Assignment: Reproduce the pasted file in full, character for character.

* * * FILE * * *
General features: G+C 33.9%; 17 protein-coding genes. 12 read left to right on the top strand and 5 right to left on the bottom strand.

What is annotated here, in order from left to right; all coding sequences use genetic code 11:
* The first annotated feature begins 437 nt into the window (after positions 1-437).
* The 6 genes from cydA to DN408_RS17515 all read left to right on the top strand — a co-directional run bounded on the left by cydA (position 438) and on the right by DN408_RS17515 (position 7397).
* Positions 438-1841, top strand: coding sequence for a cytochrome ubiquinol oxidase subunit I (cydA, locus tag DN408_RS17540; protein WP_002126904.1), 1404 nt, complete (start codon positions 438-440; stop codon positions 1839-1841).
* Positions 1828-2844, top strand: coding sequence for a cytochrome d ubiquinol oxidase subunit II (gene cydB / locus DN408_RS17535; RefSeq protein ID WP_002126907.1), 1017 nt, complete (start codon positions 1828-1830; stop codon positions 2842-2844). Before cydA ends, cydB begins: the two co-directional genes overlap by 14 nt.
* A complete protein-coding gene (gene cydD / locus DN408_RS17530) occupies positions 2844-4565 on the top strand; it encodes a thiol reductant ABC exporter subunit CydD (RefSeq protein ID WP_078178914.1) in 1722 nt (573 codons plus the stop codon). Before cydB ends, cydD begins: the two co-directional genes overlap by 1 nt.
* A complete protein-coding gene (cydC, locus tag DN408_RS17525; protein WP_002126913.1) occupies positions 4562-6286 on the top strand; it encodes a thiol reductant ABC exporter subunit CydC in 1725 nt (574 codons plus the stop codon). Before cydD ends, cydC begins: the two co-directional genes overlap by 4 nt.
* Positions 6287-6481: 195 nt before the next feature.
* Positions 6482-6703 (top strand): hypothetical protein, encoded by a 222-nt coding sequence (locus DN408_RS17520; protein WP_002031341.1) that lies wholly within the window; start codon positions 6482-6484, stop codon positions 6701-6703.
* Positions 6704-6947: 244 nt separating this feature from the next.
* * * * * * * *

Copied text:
General features: G+C 33.9%; 17 protein-coding genes. 12 read left to right on the top strand and 5 right to left on the bottom strand.

What is annotated here, in order from left to right; all coding sequences use genetic code 11:
* The first annotated feature begins 437 nt into the window (after positions 1-437).
* The 6 genes from cydA to DN408_RS17515 all read left to right on the top strand — a co-directional run bounded on the left by cydA (position 438) and on the right by DN408_RS17515 (position 7397).
* Positions 438-1841, top strand: coding sequence for a cytochrome ubiquinol oxidase subunit I (cydA, locus tag DN408_RS17540; protein WP_002126904.1), 1404 nt, complete (start codon positions 438-440; stop codon positions 1839-1841).
* Positions 1828-2844, top strand: coding sequence for a cytochrome d ubiquinol oxidase subunit II (gene cydB / locus DN408_RS17535; RefSeq protein ID WP_002126907.1), 1017 nt, complete (start codon positions 1828-1830; stop codon positions 2842-2844). Before cydA ends, cydB begins: the two co-directional genes overlap by 14 nt.
* A complete protein-coding gene (gene cydD / locus DN408_RS17530) occupies positions 2844-4565 on the top strand; it encodes a thiol reductant ABC exporter subunit CydD (RefSeq protein ID WP_078178914.1) in 1722 nt (573 codons plus the stop codon). Before cydB ends, cydD begins: the two co-directional genes overlap by 1 nt.
* A complete protein-coding gene (cydC, locus tag DN408_RS17525; protein WP_002126913.1) occupies positions 4562-6286 on the top strand; it encodes a thiol reductant ABC exporter subunit CydC in 1725 nt (574 codons plus the stop codon). Before cydD ends, cydC begins: the two co-directional genes overlap by 4 nt.
* Positions 6287-6481: 195 nt before the next feature.
* Positions 6482-6703 (top strand): hypothetical protein, encoded by a 222-nt coding sequence (locus DN408_RS17520; protein WP_002031341.1) that lies wholly within the window; start codon positions 6482-6484, stop codon positions 6701-6703.
* Positions 6704-6947: 244 nt separating this feature from the next.